Trump “saves” a thousand jobs. Chalk one up for America, right? Well, actually, no. The deal pays Carrier, at the taxpayers’ expense via tax concessions, to continue uncompetitive and uneconomical production in Indiana. In the long run, nothing of value will have been achieved. The workers affected will not grow in skills that will make them more productive, and the company won’t be more competitive—which, after all, is the central idea of a free-market capitalist economy. And the government has now intervened, on a micro scale, directly in the marketplace by directing the allocation of capital. At best, this type of governmental meddling is the kind of thing that has turned France into a mildly dysfunctional economy. At its extreme, it is a baby step toward the disastrous model that has turned Venezuela into an economic basket case.
Along with the tax concessions, the implied threat to $5 billion plus in federal contracts to the Pentagon was unspoken, but no doubt present to Carrier's parent company, United Technologies. The leverage here being the company’s Pratt and Whitney unit, which supplies jet engines for the Air Force’s most advanced fighter planes. So we have a company taking an uneconomic action to satisfy the top man in government, apparently with the idea in mind that it will continue to keep its larger federal contracts intact. This is a dangerous precedent toward crony capitalism, such as in Putin’s Russia (or Venezuela), that ultimately rots an economy from the inside out and destroys its long-term competitiveness. A question we might now reasonably ask is, how many other companies will threaten to offshore some or all of their production to get concessions from the new president?
One of the lessons of my long journey into what I refer to as “Our Disappearing World” is this simple truth: countries that function under a reasonably clear rule of law work better than countries that do not. Their people enjoy better economic prospects, prosperity, and basic freedoms, and the environment generally fares much better. I don’t normally agree with everything Larry Summers has said. But in a commentary he wrote in the Washington Post (excerpted below), he gives an excellent summary of the rule-of-law issues involved:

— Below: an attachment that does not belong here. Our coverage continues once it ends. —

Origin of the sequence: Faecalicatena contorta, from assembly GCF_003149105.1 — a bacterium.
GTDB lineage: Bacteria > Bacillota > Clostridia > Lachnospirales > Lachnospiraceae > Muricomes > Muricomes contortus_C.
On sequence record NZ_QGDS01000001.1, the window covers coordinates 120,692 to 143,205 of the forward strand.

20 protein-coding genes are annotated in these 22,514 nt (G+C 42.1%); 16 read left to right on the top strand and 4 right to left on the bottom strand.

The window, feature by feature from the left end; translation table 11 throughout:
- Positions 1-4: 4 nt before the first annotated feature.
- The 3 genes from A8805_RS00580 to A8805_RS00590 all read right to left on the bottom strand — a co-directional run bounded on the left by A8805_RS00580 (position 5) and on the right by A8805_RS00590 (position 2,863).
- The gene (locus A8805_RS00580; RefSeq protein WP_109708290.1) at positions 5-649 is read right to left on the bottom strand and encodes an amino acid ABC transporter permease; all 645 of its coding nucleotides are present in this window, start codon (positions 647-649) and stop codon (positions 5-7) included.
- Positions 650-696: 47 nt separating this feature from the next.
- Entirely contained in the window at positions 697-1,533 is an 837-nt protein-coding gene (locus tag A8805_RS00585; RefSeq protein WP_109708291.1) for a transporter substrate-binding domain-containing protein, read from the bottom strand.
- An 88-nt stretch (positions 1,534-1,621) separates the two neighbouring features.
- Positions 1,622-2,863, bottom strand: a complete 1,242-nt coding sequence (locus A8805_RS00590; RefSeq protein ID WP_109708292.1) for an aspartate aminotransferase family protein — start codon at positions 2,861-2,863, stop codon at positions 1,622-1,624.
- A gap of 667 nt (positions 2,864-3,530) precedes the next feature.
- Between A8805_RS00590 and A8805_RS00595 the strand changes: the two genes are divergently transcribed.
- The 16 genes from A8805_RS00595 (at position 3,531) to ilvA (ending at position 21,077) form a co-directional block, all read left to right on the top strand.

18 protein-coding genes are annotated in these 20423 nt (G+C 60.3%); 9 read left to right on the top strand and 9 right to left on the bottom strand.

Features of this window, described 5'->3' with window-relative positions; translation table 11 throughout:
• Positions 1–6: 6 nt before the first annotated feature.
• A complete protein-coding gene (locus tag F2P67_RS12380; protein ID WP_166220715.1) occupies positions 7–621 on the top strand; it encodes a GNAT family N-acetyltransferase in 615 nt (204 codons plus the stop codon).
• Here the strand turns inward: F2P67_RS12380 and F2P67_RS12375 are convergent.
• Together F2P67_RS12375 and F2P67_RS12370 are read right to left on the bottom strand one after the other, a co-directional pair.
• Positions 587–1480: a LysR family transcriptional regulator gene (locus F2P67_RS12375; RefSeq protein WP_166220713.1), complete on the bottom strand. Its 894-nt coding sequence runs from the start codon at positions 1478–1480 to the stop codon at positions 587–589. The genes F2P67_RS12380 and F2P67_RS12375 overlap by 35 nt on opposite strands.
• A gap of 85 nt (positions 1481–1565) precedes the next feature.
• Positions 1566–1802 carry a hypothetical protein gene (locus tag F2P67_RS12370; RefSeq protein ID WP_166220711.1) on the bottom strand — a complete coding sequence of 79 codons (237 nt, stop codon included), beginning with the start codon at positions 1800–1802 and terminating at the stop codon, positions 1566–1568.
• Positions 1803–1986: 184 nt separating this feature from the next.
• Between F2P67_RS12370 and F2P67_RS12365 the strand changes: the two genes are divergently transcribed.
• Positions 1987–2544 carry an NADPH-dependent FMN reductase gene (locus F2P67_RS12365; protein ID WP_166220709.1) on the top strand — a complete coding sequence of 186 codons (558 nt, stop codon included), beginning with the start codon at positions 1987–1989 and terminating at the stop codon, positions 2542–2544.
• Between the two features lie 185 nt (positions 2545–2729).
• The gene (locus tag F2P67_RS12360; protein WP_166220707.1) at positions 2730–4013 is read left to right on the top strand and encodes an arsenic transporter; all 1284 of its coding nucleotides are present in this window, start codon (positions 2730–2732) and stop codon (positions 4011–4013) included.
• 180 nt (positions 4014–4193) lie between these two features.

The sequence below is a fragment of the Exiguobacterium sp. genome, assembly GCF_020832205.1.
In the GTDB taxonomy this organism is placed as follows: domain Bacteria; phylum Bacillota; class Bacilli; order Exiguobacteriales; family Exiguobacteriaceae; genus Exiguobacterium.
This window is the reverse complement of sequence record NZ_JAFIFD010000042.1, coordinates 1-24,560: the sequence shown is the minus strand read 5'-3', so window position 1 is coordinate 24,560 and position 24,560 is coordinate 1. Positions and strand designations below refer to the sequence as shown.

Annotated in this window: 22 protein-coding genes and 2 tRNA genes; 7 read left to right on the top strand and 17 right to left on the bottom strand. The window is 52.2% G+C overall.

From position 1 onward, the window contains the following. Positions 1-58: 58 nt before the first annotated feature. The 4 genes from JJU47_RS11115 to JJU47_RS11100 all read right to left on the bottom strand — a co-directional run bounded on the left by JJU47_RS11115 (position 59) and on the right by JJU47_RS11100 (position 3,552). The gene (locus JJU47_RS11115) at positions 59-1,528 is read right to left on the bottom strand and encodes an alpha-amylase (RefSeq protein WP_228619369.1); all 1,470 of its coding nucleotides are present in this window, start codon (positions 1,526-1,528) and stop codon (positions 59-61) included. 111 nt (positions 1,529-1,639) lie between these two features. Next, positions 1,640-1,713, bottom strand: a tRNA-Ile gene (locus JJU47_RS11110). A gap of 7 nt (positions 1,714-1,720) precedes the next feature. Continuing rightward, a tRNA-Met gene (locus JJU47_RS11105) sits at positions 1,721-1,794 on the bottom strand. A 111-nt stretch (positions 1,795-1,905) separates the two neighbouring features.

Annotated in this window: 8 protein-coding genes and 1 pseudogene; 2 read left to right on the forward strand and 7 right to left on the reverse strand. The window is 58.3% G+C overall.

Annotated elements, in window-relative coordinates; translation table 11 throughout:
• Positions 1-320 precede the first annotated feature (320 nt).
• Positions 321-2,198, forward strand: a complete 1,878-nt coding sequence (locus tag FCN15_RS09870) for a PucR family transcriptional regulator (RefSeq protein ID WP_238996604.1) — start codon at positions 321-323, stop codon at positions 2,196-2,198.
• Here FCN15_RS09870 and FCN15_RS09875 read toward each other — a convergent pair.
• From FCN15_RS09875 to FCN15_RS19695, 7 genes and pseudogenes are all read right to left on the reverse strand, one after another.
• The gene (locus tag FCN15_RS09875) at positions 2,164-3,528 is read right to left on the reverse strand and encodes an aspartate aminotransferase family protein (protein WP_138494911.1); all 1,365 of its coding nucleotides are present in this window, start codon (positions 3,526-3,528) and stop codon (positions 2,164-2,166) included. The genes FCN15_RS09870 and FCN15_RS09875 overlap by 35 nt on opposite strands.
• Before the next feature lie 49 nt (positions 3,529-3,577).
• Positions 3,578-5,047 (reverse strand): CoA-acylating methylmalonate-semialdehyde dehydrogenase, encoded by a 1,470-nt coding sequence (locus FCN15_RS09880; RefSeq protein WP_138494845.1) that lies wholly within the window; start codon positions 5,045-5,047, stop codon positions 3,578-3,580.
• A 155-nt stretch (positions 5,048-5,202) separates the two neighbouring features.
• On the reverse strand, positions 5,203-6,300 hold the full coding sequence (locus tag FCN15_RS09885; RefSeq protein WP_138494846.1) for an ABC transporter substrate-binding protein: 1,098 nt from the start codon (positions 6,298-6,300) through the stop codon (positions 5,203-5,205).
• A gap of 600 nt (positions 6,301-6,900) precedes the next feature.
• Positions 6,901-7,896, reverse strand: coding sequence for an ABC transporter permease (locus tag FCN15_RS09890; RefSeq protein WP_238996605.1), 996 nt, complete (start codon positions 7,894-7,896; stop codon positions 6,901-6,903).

The commentary on the president-elect’s actions has emphasized its novelty, has emphasized the difficulties of scaling, and in the case of Sen. Bernie Sanders (I-Vt.), has argued that the actions taken were insufficiently forceful because some workers will still be relocated to Mexico. All of this misses the point. Presidents have enormous latent power, and it is the custom of restraint in its use that is one of the important differences between us and banana republics. If its ad hoc use is licensed, the possibilities are endless. Most companies will prefer the good to the bad will of the U.S. president and his leadership team. Should that reality be levered to get them to locate where the president wants, to make contributions to the president’s reelection campaign, to hire people the president wants to see hired, to do the kinds of research the president wants carried out, or to lend money to those that the president wants to see assisted?
Some of the worst abuses of power are not those that leaders inflict on their people. They are the acts that the people demand from their leaders. I fear in a way that is more fundamental than a bad tax policy or tariff we have started down the road of changing the operating assumptions of our capitalism. I hope I am wrong, but I expect that as a consequence we are going to be not only poorer but less free.
America has just handed tremendous power to a man with little experience at government, policy, foreign affairs, and economics. The Carrier deal indicates that he may not know much about how a free-market economy works, even though he has vowed to revitalize America’s. This is not an auspicious start to “making America great again.” Indeed, whether we can even keep America pretty good is very much in question.